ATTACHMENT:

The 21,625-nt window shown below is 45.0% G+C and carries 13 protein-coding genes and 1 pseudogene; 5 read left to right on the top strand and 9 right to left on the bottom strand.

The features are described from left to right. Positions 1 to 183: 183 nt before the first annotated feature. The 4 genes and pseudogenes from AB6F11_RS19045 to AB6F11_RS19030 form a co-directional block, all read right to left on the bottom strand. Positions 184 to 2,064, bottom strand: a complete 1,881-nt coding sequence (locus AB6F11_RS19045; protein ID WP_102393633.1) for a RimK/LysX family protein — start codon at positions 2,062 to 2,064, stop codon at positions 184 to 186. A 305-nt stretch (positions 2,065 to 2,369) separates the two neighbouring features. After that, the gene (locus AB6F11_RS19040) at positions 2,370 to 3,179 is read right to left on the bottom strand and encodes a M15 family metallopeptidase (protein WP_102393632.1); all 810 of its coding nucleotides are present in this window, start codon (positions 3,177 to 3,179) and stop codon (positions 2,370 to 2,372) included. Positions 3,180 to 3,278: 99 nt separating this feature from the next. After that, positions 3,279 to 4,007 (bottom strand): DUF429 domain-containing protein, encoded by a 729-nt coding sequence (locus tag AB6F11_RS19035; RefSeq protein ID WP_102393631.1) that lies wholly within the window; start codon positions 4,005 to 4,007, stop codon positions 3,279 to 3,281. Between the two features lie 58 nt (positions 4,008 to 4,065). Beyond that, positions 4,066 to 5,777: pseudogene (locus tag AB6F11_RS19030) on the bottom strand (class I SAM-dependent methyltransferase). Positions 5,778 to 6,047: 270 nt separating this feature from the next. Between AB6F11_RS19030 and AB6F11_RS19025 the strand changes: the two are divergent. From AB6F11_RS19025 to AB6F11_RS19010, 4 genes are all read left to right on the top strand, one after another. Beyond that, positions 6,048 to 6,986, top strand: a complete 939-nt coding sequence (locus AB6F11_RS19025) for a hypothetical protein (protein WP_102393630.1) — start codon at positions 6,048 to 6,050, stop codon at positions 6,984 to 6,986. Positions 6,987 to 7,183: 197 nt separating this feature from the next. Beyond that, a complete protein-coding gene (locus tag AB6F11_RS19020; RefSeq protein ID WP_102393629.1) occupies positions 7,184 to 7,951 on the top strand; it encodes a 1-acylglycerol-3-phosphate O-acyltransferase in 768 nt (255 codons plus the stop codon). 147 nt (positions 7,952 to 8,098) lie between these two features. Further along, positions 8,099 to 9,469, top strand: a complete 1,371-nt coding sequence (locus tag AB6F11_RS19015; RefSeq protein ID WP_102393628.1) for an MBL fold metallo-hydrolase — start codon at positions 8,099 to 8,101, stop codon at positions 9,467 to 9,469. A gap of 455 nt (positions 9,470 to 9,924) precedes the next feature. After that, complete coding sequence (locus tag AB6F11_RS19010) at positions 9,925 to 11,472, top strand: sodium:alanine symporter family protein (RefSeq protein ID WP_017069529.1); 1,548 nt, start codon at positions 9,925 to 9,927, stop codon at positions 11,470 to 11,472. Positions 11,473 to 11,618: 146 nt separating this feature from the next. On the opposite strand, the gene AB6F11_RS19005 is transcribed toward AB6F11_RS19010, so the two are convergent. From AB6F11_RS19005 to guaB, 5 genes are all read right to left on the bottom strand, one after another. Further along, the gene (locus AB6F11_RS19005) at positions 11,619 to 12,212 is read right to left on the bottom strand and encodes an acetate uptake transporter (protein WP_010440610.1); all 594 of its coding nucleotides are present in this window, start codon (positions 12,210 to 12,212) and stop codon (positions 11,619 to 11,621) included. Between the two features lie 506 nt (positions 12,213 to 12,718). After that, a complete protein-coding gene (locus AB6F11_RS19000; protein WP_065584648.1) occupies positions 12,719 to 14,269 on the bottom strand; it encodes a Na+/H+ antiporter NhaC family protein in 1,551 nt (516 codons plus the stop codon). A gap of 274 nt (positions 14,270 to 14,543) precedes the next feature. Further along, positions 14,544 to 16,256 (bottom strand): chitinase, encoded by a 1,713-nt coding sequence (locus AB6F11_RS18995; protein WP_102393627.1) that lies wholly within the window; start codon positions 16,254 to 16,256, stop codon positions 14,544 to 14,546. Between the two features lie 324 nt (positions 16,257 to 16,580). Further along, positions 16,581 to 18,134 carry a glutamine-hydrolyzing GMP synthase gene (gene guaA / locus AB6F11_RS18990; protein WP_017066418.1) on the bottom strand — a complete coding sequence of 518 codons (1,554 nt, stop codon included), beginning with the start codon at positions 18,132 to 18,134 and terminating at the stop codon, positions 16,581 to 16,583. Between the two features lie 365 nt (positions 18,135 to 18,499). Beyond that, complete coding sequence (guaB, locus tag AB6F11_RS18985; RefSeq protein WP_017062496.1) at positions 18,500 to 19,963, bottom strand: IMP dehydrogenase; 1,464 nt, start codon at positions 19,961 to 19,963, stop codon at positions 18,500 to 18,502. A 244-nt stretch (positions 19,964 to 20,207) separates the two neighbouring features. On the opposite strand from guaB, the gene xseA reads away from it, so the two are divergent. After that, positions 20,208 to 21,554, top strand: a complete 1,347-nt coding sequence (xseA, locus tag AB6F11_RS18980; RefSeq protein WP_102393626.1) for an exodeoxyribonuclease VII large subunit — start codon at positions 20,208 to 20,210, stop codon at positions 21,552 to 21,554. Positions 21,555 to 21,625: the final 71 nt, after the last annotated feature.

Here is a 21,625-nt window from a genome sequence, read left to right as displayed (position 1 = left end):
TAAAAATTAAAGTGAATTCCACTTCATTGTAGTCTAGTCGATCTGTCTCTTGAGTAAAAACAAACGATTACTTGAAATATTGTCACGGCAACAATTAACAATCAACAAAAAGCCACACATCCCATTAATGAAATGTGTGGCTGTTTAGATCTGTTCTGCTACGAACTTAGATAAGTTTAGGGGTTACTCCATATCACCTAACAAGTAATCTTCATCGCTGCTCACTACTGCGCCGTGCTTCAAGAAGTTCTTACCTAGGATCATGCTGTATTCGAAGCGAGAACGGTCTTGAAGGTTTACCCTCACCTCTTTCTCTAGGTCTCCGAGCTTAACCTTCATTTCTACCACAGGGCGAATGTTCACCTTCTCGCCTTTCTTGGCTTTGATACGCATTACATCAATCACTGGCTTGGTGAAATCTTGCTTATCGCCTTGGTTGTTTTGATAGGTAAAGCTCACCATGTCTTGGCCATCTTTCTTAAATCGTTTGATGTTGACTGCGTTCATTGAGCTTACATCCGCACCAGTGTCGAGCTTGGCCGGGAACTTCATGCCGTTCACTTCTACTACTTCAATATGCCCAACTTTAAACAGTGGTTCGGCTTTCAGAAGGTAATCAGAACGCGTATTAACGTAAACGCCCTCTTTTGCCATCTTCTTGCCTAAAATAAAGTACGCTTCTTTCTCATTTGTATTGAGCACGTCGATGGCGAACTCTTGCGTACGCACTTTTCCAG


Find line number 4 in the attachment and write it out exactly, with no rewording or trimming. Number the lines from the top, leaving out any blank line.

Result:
TAAAAATTAAAGTGAATTCCACTTCATTGTAGTCTAGTCGATCTGTCTCTTGAGTAAAAACAAACGATTACTTGAAATATTGTCACGGCAACAATTAACAATCAACAAAAAGCCACACATCCCATTAATGAAATGTGTGGCTGTTTAGATCTGTTCTGCTACGAACTTAGATAAGTTTAGGGGTTACTCCATATCACCTAACAAGTAATCTTCATCGCTGCTCACTACTGCGCCGTGCTTCAAGAAGTTCTTACCTAGGATCATGCTGTATTCGAAGCGAGAACGGTCTTGAAGGTTTACCCTCACCTCTTTCTCTAGGTCTCCGAGCTTAACCTTCATTTCTACCACAGGGCGAATGTTCACCTTCTCGCCTTTCTTGGCTTTGATACGCATTACATCAATCACTGGCTTGGTGAAATCTTGCTTATCGCCTTGGTTGTTTTGATAGGTAAAGCTCACCATGTCTTGGCCATCTTTCTTAAATCGTTTGATGTTGACTGCGTTCATTGAGCTTACATCCGCACCAGTGTCGAGCTTGGCCGGGAACTTCATGCCGTTCACTTCTACTACTTCAATATGCCCAACTTTAAACAGTGGTTCGGCTTTCAGAAGGTAATCAGAACGCGTATTAACGTAAACGCCCTCTTTTGCCATCTTCTTGCCTAAAATAAAGTACGCTTCTTTCTCATTTGTATTGAGCACGTCGATGGCGAACTCTTGCGTACGCACTTTTCCAG